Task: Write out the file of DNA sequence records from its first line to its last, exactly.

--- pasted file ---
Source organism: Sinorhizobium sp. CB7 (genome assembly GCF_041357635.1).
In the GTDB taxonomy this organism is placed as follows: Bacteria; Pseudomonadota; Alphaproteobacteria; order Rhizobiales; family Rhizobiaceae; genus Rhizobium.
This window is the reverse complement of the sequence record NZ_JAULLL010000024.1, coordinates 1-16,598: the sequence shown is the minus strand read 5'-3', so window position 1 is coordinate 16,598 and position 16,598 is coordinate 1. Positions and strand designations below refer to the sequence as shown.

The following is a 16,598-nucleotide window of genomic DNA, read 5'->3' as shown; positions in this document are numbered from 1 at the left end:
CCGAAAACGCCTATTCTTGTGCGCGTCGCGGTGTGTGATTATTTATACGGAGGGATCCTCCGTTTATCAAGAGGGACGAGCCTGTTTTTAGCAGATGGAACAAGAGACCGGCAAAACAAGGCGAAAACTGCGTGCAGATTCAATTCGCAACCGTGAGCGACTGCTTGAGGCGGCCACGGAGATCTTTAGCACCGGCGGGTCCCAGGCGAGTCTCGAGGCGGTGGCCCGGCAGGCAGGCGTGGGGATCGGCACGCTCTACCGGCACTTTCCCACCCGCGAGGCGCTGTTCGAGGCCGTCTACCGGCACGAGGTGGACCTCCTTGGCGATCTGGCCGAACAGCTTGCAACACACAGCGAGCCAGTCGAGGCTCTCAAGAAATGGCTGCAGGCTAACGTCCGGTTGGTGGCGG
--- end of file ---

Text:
Source organism: Sinorhizobium sp. CB7 (genome assembly GCF_041357635.1).
In the GTDB taxonomy this organism is placed as follows: Bacteria; Pseudomonadota; Alphaproteobacteria; order Rhizobiales; family Rhizobiaceae; genus Rhizobium.
This window is the reverse complement of the sequence record NZ_JAULLL010000024.1, coordinates 1-16,598: the sequence shown is the minus strand read 5'-3', so window position 1 is coordinate 16,598 and position 16,598 is coordinate 1. Positions and strand designations below refer to the sequence as shown.

The following is a 16,598-nucleotide window of genomic DNA, read 5'->3' as shown; positions in this document are numbered from 1 at the left end:
CCGAAAACGCCTATTCTTGTGCGCGTCGCGGTGTGTGATTATTTATACGGAGGGATCCTCCGTTTATCAAGAGGGACGAGCCTGTTTTTAGCAGATGGAACAAGAGACCGGCAAAACAAGGCGAAAACTGCGTGCAGATTCAATTCGCAACCGTGAGCGACTGCTTGAGGCGGCCACGGAGATCTTTAGCACCGGCGGGTCCCAGGCGAGTCTCGAGGCGGTGGCCCGGCAGGCAGGCGTGGGGATCGGCACGCTCTACCGGCACTTTCCCACCCGCGAGGCGCTGTTCGAGGCCGTCTACCGGCACGAGGTGGACCTCCTTGGCGATCTGGCCGAACAGCTTGCAACACACAGCGAGCCAGTCGAGGCTCTCAAGAAATGGCTGCAGGCTAACGTCCGGTTGGTGGCGG